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ISSN: 2641-1644

Open Access Journal of Reproductive System and Sexual Disorders

Mini ReviewOpen Access

The Contribution of R Nitabuch to The World Obstetric Science Volume 2 - Issue 3

Khasanov AA, Orlov YV* and Kuptsova AI

  • Department of Obstetrics and Gynecology, Russia

Received: January 18, 2019;   Published: January 23, 2019

Corresponding author: Orlov Yury Valerievich, Associate Professor of Department of Obstetrics and Gynecology, 4 Tolstogo St., Kazan, Russian Federation, 420012, Russia

DOI: 10.32474/OAJRSD.2019.02.000136

Abstract PDF


The adaptive conversion of spiral arteries is the essential part of pregnancy physiology and incomplete conversion is associated with preeclampsia and intrauterine growth restriction. Based on the study of an autopsy of a pregnant uterus, Raissa Nitabuch was the first who gave an accurate description of the uteroplacental circulation in main provisions of her doctoral thesis in 1887. In this thesis, the fibrinous layer in the decidua was identified as site of detachment of the placenta from the uterine wall after delivery of the baby. Although this was only an accidental finding, as “Nitabuch membrane” this fibrinous layer up to this day is associated with her name. It is unclear, why the much more important findings of the uteroplacental circulation never were published in a scientific journal. In view of the ongoing investigations on function and regulation of uteroplacental circulation, there can be no doubt, that an original publication of the findings of Raissa Nitabuch in a scientific journal today would be a Classic deserving to be revisited.

Keywords:Raissa Nitabuch; The Uteroplacental circulation; Fibrinoid of Nitabuch; History of medicine


Raisa Nitabuch is known worldwide as a German doctor. So, it is spoken in various literary and Internet sources. In fact, Raisa Semenovna Nitabuch was born and lived in Russia. Her father, Shimon (Simon) Nitabuch ‒ merchant 1-St Guild from Vladikavkaz, oilman. In 1885, he received a lease for 10 years Grozny oil sources. His firm, organized in 1886, was called “Нитабух, Финкельштейн и К”. Shimon Nitabuch was intimately familiar with Emanuel Nobel, nephew of Alfred Nobel, who arrived in Vladikavkaz at the auction. Apparently, E. Nobel was the one, a close to thefamily Nitabuch, who sponsored the visit and work implementation of Raisa Nitabuch. In the late 19th century Raissa Nitabuch together with a group of female students came from Russia to Switzerland to study medicine. After the graduation from the University of Zurich, she moved to Bern, where at the Institute of Anatomy she worked as an assistant and successfully passed her doctoral exams. And there she did a doctoral thesis entitled “Kenntniss der menschlichen Placenta”, which appeared in print in 1887. The doctoral thesis contains 39 pages and 6 illustrations of histological sections [1]. On the title page of her doctoral thesis written that Raisa Nitabuch “Aus Wladikawkas” which translates to “from Vladikavkaz”. This means that neither the Austrians nor the Germans thought to “assign” the name of the remarkable researcher Raisa Semenovna Nitabuch, but, on the contrary, strongly emphasized her Russian origin. The mentor of Raissa Nitabuch was Professor Theodor Langhans (1839- 1915), an outstanding researcher, head of the Department and Director of the Institute of Pathological anatomy of the University of Bern in 1872-1915.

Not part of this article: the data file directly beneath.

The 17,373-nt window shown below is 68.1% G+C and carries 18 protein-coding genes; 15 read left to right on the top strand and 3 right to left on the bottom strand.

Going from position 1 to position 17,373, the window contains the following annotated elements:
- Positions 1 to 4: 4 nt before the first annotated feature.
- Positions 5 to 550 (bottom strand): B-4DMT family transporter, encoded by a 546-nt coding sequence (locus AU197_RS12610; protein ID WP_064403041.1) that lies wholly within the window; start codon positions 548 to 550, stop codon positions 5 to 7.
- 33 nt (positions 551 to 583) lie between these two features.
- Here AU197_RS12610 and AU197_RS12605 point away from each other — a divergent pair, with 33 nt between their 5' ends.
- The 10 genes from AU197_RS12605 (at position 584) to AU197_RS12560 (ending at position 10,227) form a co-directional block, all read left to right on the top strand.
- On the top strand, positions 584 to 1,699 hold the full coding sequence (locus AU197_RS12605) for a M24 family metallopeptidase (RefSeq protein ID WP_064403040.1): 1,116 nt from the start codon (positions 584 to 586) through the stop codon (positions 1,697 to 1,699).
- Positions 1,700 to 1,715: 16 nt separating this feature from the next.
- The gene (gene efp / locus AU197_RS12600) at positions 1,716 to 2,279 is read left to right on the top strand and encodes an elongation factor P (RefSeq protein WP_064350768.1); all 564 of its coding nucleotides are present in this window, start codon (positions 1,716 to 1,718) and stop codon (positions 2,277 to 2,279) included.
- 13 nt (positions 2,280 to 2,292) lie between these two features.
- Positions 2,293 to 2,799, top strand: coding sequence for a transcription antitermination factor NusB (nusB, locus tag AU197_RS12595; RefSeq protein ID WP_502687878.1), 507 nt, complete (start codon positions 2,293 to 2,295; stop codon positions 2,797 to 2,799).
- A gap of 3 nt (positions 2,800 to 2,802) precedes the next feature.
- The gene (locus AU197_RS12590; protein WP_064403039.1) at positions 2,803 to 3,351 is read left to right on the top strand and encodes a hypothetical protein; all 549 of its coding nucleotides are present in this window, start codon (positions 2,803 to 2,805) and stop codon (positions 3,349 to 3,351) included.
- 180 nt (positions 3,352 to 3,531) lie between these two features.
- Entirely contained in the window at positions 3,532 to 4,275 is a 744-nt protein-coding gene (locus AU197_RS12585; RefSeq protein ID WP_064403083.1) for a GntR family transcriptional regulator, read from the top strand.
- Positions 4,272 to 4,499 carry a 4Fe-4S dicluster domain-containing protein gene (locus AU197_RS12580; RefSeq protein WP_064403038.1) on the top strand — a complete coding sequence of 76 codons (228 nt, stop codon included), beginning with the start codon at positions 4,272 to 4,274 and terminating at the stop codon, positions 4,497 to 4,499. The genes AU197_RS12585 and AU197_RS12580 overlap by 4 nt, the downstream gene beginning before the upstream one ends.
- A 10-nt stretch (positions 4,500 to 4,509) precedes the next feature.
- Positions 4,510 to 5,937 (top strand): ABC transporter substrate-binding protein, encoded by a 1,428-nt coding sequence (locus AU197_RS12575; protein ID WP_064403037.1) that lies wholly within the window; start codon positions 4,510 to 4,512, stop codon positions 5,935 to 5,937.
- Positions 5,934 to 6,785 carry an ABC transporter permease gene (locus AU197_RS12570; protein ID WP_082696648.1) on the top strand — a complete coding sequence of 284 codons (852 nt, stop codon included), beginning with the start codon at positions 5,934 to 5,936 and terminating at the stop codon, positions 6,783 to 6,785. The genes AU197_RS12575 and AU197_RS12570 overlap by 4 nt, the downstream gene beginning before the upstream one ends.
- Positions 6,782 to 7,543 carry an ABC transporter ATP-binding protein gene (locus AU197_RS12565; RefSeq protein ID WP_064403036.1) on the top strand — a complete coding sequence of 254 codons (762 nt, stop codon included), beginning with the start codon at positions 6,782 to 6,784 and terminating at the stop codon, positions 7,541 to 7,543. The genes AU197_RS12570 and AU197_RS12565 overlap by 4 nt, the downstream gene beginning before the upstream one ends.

Under his direction, research activities at the Institute of Anatomy at the University of Bern were focussed on different topics of placentology such as characterisation of the trophoblast as well as the distribution of fibrinous material at different locations inside the placenta and decidua [2]. In her doctoral thesis, Raissa Nitabuch first described a fibrinous layer in the decidua as the region, where after delivery of the baby the placenta detaches from the uterine wall. Up to this day, this layer is known as “Nitabuch membrane”. In the introduction, she describes the anatomical connection of the intervillous space with the maternal vasculature as the main objective of that study. In hindsight, the decidual fibrin layer was just an accidental finding. This dissertation is the first printed document with a detailed description of spiral arteries as the link between the intervillous space and the uterine vasculature. In view of the enduring scientific dispute about the uteroplacental circulation carried out in the late nineteenth and early twentieth century, it remains unclear, why the significance of this important finding at the time was not recognized [1].